“Paul’s eyes rested upon Sweetheart’s hungrily, longingly. She wasn’t his sister! She was no blood relation, or connection at all—yet!” Those lines from Ella Wister Haines’ novel Mysterious Sweetheart captured the attention of readers who favored the works of this Iowa writer in the 1920s. Haines’ idea for this story came from a family member who described a blood-dripping dagger appearing to her in a dream. “The vividness of the isolated incident started me thinking in terms of plot,” Haines explained. It was one of three novels she wrote over her career.


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Haines had dreamed of becoming a writer as a school girl; but marriage and motherhood intervened, leaving her little time to pursue her craft. During the Great War she dedicated any spare time to several organizations including the Red Cross. But in 1919 she sold an article to Successful Farming magazine, and other stories followed with People’s Popular Monthly and Mother’s Home Life magazines. Her work caught the attention of a publisher of syndicated feature stories, and she secured a contract to write two stories a year. They ran as series in newspapers across the country.

As wife of Des Moines businessman, Jansen Haines, manager of Des Moines Gas Company, she could easily have spent her time in leisure activities; but she bristled at any suggestion she was an “idle sitter-in-the-sun” female.  Haines spent every morning writing after getting her four kids off to school. Her afternoons and evenings were devoted to family and home. “Please don’t refer to me as a society woman,” Haines once told a reporter. “I want my writing to stand or fall on its own artistic merit. I work very hard. I play bridge some and go out evenings, but that is the extent of my social activities.”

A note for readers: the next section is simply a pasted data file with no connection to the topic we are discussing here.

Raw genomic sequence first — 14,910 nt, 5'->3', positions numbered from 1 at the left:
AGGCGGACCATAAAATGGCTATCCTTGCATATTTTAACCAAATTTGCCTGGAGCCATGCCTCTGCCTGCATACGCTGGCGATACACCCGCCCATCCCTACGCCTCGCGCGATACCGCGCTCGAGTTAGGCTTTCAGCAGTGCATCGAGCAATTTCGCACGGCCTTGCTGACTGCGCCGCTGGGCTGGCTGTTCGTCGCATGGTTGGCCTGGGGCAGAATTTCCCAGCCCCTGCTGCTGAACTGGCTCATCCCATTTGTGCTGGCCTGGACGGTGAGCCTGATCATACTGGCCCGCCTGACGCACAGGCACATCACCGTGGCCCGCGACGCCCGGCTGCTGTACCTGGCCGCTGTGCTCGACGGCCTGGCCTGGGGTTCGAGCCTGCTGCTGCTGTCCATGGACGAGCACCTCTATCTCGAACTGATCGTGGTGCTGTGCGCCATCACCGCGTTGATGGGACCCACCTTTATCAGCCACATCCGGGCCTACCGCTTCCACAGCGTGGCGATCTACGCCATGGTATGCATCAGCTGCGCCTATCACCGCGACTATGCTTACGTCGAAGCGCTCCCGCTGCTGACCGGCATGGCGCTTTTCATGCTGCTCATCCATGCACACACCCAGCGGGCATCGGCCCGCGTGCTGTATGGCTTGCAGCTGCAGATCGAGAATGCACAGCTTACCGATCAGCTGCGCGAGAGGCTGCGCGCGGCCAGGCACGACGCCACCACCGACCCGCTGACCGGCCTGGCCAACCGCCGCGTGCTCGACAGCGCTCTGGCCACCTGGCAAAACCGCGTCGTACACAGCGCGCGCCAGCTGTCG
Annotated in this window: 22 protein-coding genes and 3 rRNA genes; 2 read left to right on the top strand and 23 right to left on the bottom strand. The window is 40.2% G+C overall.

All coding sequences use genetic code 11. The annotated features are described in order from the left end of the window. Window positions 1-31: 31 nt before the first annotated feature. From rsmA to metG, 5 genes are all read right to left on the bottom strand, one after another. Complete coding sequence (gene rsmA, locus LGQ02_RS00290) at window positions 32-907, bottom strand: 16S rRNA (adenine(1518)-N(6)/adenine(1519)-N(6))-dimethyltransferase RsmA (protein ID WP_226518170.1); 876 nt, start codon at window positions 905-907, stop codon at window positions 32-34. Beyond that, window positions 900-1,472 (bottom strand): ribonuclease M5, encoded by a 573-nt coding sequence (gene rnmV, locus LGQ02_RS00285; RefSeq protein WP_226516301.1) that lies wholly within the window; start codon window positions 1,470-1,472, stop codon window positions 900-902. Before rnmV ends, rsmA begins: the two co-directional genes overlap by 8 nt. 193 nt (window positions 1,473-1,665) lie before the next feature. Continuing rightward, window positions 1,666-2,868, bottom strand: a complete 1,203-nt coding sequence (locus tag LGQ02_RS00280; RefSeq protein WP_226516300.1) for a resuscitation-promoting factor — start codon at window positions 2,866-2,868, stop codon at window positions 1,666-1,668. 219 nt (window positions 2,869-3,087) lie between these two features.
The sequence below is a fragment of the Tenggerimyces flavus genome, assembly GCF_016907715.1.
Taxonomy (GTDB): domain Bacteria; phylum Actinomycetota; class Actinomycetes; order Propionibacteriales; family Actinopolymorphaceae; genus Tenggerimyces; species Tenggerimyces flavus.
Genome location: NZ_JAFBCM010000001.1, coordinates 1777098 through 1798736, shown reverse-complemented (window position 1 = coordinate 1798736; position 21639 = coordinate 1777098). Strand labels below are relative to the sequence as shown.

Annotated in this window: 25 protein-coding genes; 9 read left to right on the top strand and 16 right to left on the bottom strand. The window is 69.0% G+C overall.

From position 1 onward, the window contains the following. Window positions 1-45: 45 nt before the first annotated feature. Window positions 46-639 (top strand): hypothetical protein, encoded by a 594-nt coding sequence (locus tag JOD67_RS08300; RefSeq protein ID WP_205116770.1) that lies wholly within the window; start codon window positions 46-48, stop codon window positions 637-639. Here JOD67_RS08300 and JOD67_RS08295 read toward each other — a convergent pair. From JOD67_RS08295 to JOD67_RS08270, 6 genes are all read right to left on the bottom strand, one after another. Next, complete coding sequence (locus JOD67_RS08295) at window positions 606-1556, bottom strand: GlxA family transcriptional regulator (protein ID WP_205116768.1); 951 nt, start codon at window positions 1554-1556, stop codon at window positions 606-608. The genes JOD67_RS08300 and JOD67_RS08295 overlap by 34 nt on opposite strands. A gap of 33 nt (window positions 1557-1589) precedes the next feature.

While some of Haines’ writing centered around fictional characters and settings, she also wrote nonfiction. Her articles “Back to the Land for Women,” “A Public Health Nurse,” and “A Mile of Window Boxes” ran in Woman’s Weekly magazine in 1921. In “Ella Wister Haines Tells Story of Lincoln’s Gettysburg Address As Related by Her Aunt,” carried in the Des Moines Tribune in 1928, Haines wrote about an interview she had conducted several years earlier with Sarah Tyler Wister, who as a teen had attended the events at Gettysburg in 1863. Haines wrote of her aunt’s memories of Lincoln: “the stoop of his shoulders” and the “weariness of those dangling arms” as the president spoke those famous words, “Fourscore and seven years ago, our fathers brought forth on this continent…”

“The speech made a tremendous impression but we still were too close to that terrible period to know that Lincoln’s address would be like the shot fired around the world,” Haines’ Aunt Sarah recalled. “There was a lot of criticism of the president, from every side. People thought he’d let the war run on too long, and had freed the slaves too soon.”

Haines eventually moved to Pennsylvania, where she took a position as director of the Educational Film Service for the Philadelphia Electric Company, a position she held for 20 years. As part of her duties she lectured on the history and advantages of electric service. In 1939 the American Historical Society included Haines in its Encyclopedia of Biography. She authored two books compiled from family letters during both world wars, and she was herself the subject of a book examining the lives of turn-of-the-century women. She co-authored Glimpses into History, a record of the Colonial Dames of America in 1961.



  • Downs, Winfield Scott. Encyclopedia of Biography, vol 10, p 155, University of Michigan: American Historical Society, 1939.
  • “Ella Wister Haines Tells Story of Lincoln’s Gettysburg Address As Related by Her Aunt,” Des Moines Tribune, Feb. 11, 1928.
  • “Mysterious Sweetheart,” Gazette (Pittsburgh) Times, Sept. 13, 1926.
  • “Society Woman’s Story Beginning in Tribune Friday Started in Dream,” Des Moines Tribune, Aug. 10, 1926.
  • Terranova, Kristen, “Ella Eustis Wister Haines (1879-1969)” (1998). People and Places. 13.
  • Writer’s Monthly, vol 18, p 369, Springfield, Massachusetts: Home Correspondence School, July 1921.

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